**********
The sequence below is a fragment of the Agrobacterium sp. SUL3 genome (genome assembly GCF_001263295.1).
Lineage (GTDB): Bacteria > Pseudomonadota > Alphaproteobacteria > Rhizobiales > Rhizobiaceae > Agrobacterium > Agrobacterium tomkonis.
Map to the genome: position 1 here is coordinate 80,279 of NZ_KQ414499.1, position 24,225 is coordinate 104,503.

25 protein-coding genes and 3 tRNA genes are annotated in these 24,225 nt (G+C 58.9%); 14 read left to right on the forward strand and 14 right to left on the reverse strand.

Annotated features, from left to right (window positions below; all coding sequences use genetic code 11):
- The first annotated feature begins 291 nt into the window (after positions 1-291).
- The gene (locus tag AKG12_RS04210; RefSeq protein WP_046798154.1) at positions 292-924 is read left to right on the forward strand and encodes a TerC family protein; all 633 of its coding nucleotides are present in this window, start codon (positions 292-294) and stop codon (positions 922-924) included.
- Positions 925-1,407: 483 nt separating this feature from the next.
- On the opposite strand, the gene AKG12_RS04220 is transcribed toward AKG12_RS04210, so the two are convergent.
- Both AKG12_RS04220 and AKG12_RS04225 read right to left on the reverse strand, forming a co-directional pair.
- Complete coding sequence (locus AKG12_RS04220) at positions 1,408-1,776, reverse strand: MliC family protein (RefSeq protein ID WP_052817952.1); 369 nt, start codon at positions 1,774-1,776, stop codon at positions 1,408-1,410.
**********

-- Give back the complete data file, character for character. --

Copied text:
The sequence below is a fragment of the Agrobacterium sp. SUL3 genome (genome assembly GCF_001263295.1).
Lineage (GTDB): Bacteria > Pseudomonadota > Alphaproteobacteria > Rhizobiales > Rhizobiaceae > Agrobacterium > Agrobacterium tomkonis.
Map to the genome: position 1 here is coordinate 80,279 of NZ_KQ414499.1, position 24,225 is coordinate 104,503.

25 protein-coding genes and 3 tRNA genes are annotated in these 24,225 nt (G+C 58.9%); 14 read left to right on the forward strand and 14 right to left on the reverse strand.

Annotated features, from left to right (window positions below; all coding sequences use genetic code 11):
- The first annotated feature begins 291 nt into the window (after positions 1-291).
- The gene (locus tag AKG12_RS04210; RefSeq protein WP_046798154.1) at positions 292-924 is read left to right on the forward strand and encodes a TerC family protein; all 633 of its coding nucleotides are present in this window, start codon (positions 292-294) and stop codon (positions 922-924) included.
- Positions 925-1,407: 483 nt separating this feature from the next.
- On the opposite strand, the gene AKG12_RS04220 is transcribed toward AKG12_RS04210, so the two are convergent.
- Both AKG12_RS04220 and AKG12_RS04225 read right to left on the reverse strand, forming a co-directional pair.
- Complete coding sequence (locus AKG12_RS04220) at positions 1,408-1,776, reverse strand: MliC family protein (RefSeq protein ID WP_052817952.1); 369 nt, start codon at positions 1,774-1,776, stop codon at positions 1,408-1,410.